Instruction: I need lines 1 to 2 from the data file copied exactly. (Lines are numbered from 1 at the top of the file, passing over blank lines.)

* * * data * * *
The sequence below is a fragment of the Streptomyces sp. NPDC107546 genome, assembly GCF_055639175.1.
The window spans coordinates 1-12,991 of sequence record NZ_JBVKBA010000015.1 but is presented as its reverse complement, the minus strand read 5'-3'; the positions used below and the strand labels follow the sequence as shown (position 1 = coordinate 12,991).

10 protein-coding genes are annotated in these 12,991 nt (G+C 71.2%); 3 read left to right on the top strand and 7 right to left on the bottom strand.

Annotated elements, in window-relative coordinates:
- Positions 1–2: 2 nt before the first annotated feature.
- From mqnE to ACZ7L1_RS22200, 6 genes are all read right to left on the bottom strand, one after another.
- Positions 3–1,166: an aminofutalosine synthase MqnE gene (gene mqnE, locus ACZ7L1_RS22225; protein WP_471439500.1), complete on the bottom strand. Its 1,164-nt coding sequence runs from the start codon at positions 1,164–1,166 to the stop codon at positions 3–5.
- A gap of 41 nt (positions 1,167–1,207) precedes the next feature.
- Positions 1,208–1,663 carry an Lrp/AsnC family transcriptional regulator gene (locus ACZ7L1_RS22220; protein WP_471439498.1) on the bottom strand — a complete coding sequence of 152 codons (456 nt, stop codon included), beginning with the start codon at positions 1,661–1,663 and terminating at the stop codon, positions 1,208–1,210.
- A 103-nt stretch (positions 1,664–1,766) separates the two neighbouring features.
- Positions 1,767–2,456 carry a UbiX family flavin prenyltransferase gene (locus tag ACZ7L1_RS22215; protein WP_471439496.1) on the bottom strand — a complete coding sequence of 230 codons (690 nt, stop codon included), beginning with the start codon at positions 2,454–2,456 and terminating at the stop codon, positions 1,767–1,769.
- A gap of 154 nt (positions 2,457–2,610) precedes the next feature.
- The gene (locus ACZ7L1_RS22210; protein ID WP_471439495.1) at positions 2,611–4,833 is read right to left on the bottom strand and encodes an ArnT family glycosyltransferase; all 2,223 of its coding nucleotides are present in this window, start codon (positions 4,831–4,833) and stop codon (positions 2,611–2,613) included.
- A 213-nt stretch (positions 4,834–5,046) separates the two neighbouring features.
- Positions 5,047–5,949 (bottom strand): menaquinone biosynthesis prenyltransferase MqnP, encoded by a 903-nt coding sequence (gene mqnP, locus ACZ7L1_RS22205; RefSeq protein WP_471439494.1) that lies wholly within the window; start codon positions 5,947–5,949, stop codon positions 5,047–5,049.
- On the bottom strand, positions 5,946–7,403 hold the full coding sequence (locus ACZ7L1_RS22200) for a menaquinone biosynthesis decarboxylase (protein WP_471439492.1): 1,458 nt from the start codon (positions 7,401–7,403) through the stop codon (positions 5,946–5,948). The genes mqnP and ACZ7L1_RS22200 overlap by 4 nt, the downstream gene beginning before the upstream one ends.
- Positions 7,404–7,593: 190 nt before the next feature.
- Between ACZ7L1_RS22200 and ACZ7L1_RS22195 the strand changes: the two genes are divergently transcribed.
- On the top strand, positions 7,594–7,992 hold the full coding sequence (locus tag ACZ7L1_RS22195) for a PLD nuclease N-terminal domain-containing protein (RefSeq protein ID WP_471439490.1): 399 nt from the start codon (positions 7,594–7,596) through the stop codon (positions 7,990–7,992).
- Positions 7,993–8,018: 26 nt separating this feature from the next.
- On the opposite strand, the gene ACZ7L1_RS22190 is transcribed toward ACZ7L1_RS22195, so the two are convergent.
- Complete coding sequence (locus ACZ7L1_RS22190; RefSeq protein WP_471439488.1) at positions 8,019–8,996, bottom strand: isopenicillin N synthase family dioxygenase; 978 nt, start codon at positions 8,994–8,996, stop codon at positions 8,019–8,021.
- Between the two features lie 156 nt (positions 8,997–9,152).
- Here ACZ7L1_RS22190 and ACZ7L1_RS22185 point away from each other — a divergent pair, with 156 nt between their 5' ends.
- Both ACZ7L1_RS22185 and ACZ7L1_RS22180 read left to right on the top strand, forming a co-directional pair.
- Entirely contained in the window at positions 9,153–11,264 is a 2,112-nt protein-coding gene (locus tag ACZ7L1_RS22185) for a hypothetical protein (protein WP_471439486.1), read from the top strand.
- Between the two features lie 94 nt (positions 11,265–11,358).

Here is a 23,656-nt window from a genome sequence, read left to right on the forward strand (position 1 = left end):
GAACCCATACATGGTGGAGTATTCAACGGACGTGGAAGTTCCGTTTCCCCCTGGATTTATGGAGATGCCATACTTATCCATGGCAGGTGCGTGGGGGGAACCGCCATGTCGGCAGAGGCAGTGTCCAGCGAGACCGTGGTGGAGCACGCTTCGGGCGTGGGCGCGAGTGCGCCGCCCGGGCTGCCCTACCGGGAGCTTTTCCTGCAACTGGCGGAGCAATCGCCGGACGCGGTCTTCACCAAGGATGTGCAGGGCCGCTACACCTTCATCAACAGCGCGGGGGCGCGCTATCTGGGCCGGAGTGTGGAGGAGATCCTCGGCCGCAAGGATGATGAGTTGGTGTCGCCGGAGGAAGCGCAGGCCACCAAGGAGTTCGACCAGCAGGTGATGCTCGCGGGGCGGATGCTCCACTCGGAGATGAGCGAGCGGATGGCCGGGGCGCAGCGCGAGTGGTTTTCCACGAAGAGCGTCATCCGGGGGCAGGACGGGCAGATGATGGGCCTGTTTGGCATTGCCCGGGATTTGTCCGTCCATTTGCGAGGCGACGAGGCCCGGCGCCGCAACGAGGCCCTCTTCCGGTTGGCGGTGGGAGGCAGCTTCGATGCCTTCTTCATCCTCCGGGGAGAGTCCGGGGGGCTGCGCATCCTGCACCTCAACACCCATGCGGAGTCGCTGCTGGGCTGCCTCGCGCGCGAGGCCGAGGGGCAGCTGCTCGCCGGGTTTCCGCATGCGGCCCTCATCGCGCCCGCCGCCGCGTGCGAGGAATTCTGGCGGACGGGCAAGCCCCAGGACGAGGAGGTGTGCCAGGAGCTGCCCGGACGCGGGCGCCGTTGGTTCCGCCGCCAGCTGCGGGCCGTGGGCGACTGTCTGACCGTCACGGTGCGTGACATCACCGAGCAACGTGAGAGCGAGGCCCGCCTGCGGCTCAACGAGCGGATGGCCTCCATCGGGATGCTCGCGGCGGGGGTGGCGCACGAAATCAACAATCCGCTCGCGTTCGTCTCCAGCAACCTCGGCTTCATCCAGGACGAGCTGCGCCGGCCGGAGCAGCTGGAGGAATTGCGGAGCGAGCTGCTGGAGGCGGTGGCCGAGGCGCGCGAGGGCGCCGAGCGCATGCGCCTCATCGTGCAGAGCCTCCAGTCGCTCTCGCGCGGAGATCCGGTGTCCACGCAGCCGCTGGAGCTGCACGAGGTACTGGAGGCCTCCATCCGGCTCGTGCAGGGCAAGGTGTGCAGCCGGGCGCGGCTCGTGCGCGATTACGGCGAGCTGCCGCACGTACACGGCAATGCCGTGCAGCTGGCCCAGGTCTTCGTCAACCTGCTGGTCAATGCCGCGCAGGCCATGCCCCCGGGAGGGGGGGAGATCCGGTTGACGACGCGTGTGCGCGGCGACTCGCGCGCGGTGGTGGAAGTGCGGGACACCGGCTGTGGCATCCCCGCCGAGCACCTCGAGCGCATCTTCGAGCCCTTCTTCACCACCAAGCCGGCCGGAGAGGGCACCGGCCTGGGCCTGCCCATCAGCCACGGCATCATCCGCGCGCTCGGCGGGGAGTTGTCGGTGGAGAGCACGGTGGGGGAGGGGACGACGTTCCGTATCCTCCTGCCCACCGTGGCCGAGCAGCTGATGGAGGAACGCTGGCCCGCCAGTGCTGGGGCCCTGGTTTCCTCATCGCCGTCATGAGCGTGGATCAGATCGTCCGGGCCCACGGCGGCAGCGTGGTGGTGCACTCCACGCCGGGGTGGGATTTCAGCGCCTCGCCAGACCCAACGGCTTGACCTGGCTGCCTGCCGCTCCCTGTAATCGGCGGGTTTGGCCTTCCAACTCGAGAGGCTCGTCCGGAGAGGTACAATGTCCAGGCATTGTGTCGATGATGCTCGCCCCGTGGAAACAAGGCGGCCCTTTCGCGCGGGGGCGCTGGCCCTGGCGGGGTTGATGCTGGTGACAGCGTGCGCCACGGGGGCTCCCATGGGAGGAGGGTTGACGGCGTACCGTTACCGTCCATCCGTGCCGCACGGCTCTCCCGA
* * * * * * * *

The sequence below is a fragment of the Streptomyces sp. NPDC107546 genome, assembly GCF_055639175.1.
The window spans coordinates 1-12,991 of sequence record NZ_JBVKBA010000015.1 but is presented as its reverse complement, the minus strand read 5'-3'; the positions used below and the strand labels follow the sequence as shown (position 1 = coordinate 12,991).